Anyway, since citric acid concentration is usually not very high, acetic acid does not increase very much. Citric acid production by yeast is highly species and strain dependent (Fleet, 2008). On the top of that, mixed fermentations with different non-Saccharomyces species exhibit particular citric acid production (Jussier et al., 2006; Giaramida et al., 2013; Izquierdo Cañas et al., 2014). For the moment the only mixed fermentation that clearly increased citric acid concentration is with S. bacillaris (Giaramida et al., 2013).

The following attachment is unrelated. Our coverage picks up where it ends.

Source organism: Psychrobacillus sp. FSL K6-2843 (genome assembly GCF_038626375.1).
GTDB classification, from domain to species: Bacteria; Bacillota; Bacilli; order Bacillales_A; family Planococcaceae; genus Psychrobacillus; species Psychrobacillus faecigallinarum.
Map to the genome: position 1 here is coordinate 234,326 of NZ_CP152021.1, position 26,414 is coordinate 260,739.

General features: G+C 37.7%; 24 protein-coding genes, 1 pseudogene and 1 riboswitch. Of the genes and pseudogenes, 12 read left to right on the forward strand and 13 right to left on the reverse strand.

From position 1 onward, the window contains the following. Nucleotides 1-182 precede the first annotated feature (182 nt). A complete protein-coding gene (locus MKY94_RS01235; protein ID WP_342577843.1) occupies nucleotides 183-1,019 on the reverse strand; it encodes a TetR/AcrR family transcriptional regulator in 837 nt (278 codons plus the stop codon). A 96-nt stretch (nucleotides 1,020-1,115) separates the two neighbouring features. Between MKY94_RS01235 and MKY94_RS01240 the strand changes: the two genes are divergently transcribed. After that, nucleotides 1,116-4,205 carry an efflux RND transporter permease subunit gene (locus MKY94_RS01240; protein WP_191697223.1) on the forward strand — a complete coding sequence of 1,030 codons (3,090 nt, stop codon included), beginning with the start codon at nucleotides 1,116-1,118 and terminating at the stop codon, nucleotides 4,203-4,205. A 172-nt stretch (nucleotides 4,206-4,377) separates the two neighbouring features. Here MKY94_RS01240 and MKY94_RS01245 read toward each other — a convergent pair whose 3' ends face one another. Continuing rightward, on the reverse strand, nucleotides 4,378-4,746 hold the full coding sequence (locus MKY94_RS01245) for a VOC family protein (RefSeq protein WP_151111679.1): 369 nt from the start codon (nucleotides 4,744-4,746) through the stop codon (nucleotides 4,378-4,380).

Pyruvic acid is an intermediary produced by yeast during the AF. This compound can improve MLF performance by O. oeni. It acts as external electron acceptor, facilitating the regeneration of NAD+ (Maicas et al., 2002). It can also promote diacetyl production (Mink et al., 2015). Related to increasing the concentration of this compound, Belda et al. (2015) reported higher production of pyruvic acid when T. delbrueckii was used as sole or mixed culture starter with S. cerevisiae. Benito et al. (2016) reported similar results using L. thermotolerans.